It may be briefly stated that the vortex guide vanes (14b) and the triple vane throttle (31a), (31b), (31c), (32d), (32e), (32f), & (33g) direct the intake air flow into a natural spinning vortex that facilitates a complete mixing of the vapor fuel air charge entering the engine. The spinning vortex now containing vapor fuel and air is further mixed as it reaches the intake manifold and creates a tremendous turbulence.
Referring in detail to the accompanying drawings, the fuel flow is brought into the fuel line (18), which is connected to the fuel pump (19), and the adjacent pressure regulator (20), which controls the pressure level of the fuel entering into the carburetor. Fuel tubing (21), connects the pressure regulator (20), with the mixture intensity metering valve (22), which controls the intensity or fuel flow volume that goes into the carburetor. The fuel flow then passes through the electric fuel shut-off solenoid (24), which provides a positive shutting off means for the carburetor. The liquid fuel flow from the output side of the electric fuel shut-off solenoid (24), is connected and sealed into the intake portion of the vaporization reaction multi-turn-coil tubing (11).
The major functioning component within the vaporizer reaction chamber, is the vaporization multi-turn-coil tubing (10a), which is the change-of-state component for the thermo-magnetic vaporizer carburetor. The multi-turn-coil tubing (10a), is made from C276 alloy (or other appropriate alloys) and is formed into a circular spiral of appropriate diameter. The multi-turn-coil tubing may be made with single or multiple uniform channels throughout its length. The multi-turn-coil tubing is surrounded by high temperature ceramic fiber insulation that is made in several sections for convenience in assembly. The multi-turn-coil tubing (10a), is completely enclosed by and concentrically supported by molded high temperature ceramic fiber insulation material (10b), within the vaporizer reaction chamber assembly (10). The high temperature ceramic fiber insulation material (10b) retains heat within the housing component and keeps the outer surfaces of the housing at ambient temperature.
The vaporizer reaction chamber assembly (10), is mounted to, and supported by the carburetor top plate ring (14a). The top plate ring (14a), is provided with a mounting means (14c), for securing and sealing a standard air filter canister.
Multiple support brackets (17a), (17b) & (17c) secure the vaporizer reaction chamber assembly (10) to both the top plate ring (14a) and the vaporizer reaction chamber assembly (10).
The vaporizer reaction chamber assembly (10) and the carburetor body are exposed to a strong South pole magnetic field (FIG. 10) created by the current flowing through the multi-turn-coil tubing (10a). The current flowing through the multi-turn-coil tubing (10a) has a two fold purpose; to heat the circulating fuel and to provide a South Pole magnetic field (FIG. 10), for the thermo-magnetic vaporizer and the carburetor assembly before the vaporized fuel is dispersed.
A micro-controller unit (26), connecting wiring (27), connects to the input terminal (27a). The input end of the multi-turn-coil tubing (10a) is connected to the fuel solenoid (22) and input terminal (27a). The multi-turn-coil tubing receives current from the vehicle electrical battery, by this circuit. The electrical wattage required, at twelve volts D.C. is not large since the multi-turn-coil tubing serves as an efficient electrical resistance heater and electromagnet. The full wattage requirements for the electrical system are well within the range of the vehicles electrical system.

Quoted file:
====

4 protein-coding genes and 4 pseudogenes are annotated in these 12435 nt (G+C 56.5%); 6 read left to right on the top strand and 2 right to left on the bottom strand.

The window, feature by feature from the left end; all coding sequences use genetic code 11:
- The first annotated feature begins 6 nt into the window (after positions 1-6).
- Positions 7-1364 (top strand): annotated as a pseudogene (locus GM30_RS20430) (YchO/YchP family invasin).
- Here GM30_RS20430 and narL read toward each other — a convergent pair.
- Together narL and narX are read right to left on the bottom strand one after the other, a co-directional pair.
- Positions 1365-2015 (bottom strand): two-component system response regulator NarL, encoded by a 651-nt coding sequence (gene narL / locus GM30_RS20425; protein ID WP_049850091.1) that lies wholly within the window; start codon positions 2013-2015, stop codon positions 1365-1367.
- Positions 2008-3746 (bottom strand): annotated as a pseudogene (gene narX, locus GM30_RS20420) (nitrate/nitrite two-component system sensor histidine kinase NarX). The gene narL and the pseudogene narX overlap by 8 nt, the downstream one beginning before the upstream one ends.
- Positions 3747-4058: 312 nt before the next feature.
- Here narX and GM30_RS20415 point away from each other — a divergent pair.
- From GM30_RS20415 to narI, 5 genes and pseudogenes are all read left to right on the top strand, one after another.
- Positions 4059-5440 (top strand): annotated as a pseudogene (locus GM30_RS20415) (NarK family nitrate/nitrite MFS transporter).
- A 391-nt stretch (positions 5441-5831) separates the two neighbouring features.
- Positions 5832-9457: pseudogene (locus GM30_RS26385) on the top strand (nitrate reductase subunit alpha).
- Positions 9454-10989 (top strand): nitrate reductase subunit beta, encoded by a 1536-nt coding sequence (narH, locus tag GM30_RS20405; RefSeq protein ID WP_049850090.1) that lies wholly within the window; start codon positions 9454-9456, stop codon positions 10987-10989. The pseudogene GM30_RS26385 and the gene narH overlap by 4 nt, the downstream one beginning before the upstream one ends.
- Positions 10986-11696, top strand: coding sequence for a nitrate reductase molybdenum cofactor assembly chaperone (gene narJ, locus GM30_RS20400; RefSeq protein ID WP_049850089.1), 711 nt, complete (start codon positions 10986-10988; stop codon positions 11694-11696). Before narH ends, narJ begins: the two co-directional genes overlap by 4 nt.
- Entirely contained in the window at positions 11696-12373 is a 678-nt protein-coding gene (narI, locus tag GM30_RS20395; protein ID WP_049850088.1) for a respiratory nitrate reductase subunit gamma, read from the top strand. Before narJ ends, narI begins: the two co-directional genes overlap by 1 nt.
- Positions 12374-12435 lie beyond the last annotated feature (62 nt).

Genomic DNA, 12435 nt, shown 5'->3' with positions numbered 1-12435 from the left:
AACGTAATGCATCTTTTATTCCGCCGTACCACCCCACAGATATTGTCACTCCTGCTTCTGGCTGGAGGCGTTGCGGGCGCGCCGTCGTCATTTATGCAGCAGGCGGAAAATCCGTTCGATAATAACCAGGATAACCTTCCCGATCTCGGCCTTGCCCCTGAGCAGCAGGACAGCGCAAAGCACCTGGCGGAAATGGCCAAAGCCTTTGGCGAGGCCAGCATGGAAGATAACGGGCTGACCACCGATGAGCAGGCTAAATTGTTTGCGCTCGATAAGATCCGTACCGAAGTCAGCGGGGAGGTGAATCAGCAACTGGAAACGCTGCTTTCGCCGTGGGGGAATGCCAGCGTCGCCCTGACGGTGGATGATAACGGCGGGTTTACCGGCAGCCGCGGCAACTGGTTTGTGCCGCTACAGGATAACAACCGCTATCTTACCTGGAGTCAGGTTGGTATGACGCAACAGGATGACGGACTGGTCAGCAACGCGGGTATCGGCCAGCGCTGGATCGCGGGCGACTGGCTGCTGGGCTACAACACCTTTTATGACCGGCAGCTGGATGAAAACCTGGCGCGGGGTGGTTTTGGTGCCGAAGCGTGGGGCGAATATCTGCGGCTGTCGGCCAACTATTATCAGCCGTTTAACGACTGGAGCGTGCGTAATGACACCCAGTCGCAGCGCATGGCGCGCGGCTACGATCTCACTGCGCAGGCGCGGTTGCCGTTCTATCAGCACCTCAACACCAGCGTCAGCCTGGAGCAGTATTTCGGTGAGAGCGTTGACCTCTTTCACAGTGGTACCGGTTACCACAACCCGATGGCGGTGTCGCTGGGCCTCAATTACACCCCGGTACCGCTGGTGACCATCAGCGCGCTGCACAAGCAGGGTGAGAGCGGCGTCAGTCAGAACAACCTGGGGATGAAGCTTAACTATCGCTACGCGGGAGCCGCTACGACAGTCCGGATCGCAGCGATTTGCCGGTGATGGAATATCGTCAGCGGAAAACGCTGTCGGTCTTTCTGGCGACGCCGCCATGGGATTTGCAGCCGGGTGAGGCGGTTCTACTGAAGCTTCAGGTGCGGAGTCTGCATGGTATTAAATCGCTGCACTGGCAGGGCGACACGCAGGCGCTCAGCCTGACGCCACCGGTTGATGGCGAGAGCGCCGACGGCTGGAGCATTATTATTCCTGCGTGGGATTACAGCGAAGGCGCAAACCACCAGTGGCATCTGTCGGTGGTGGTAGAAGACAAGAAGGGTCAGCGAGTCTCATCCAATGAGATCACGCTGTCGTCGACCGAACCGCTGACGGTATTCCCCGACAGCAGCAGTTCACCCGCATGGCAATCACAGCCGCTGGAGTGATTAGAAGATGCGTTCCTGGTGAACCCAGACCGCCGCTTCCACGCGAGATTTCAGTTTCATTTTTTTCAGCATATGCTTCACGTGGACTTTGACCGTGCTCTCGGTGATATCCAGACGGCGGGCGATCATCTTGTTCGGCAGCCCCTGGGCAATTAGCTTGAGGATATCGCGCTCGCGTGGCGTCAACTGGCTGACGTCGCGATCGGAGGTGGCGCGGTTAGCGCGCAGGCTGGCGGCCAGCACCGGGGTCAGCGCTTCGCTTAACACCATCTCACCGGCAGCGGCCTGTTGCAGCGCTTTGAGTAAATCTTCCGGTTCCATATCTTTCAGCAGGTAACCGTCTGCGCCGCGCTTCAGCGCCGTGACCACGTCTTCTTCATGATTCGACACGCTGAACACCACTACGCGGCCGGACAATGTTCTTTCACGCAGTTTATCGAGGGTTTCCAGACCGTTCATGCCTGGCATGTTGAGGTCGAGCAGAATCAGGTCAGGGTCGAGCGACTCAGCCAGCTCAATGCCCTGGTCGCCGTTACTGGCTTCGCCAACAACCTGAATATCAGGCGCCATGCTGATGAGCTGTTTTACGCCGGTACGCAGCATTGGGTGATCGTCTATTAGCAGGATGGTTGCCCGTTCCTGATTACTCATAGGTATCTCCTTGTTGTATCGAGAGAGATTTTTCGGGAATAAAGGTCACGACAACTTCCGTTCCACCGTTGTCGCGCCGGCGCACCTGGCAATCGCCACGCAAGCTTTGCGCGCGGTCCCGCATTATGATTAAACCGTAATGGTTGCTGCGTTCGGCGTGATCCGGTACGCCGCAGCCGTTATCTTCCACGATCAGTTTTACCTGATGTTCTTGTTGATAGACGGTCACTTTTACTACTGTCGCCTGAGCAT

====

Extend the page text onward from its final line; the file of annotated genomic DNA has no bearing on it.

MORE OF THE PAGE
The shaped outlet portion of the vaporization multi-turn-coil tubing (10a), is connected to the vapor injector tube (29), through the tube fitting (30), which is threaded in to the side of the carburetor body casting (15). The outlet end of the vapor injection tube (29), is directed into the vane gimbal (31), where the vaporized and dispersed fuel molecules are injected into the low pressure point of the spinning intake air vortex.
The fuel vapor is then evenly dispersed throughout the fuel/air mixture by the vortex forming vortex guide vanes (14b) and the three-vane throttle mechanism assembly (31 a,b,c and 32 d,e, & f). The three vane throttle mechanism assembly (31 a,b,c and 32 d,e, & f), is comprised of three 120 degree sector-shaped throttle vanes which co-act and control the air/vapor flow into the engines intake manifold. The vortex guide vanes (14b) and the three throttle vanes (31 a,b and c), direct the intake air and fuel vapor flow into a natural spinning vortex that facilitates the complete mixing of the vapor/air mixture entering the engine.
The spinning intake air vortex contains the fuel/air volume and is further mixed as it reaches the engine intake manifold which creates an massive turbulence as the mixture enters the intake manifold.
A mixture intensity control rod (23), connects the mixture intensity metering valve (22), with the throttle control arm (33i), which is controlled by the relative position of the three throttle vanes (31 a,b, and c, and shafts 32 d,e and f) and the throttle ring co-ordinator (34).
The temperature of the vaporization multi-turn-coil tubing (10a), is controlled by an on-board miniature computer unit (26), located within the engine compartment of the vehicle.
The heating of the circulating fuel within the vaporization multi-turn-coil tubing (10a), is done in a partial vacuum to its vaporization temperature, as controlled by the miniature micro-controller unit (26).
FIG. 10, of the drawings shows an alternate arrangement for the South magnetic polarity field within the vaporizer reaction chamber assembly (10), including the addition of optional permanent ring magnet (28).
The South magnetic pole face of this permanent ring magnet (28), must face toward the vaporization, multi-turn-coil tubing (1Oa), and is protected by thermal insulation (10b), from the high temperature within the vaporizer reaction chamber assembly (10).
The invention has been described in detail with particular reference to a preferred embodiment thereof, but it will be understood that variations and modifications can be effected within the spirit and scope of this invention.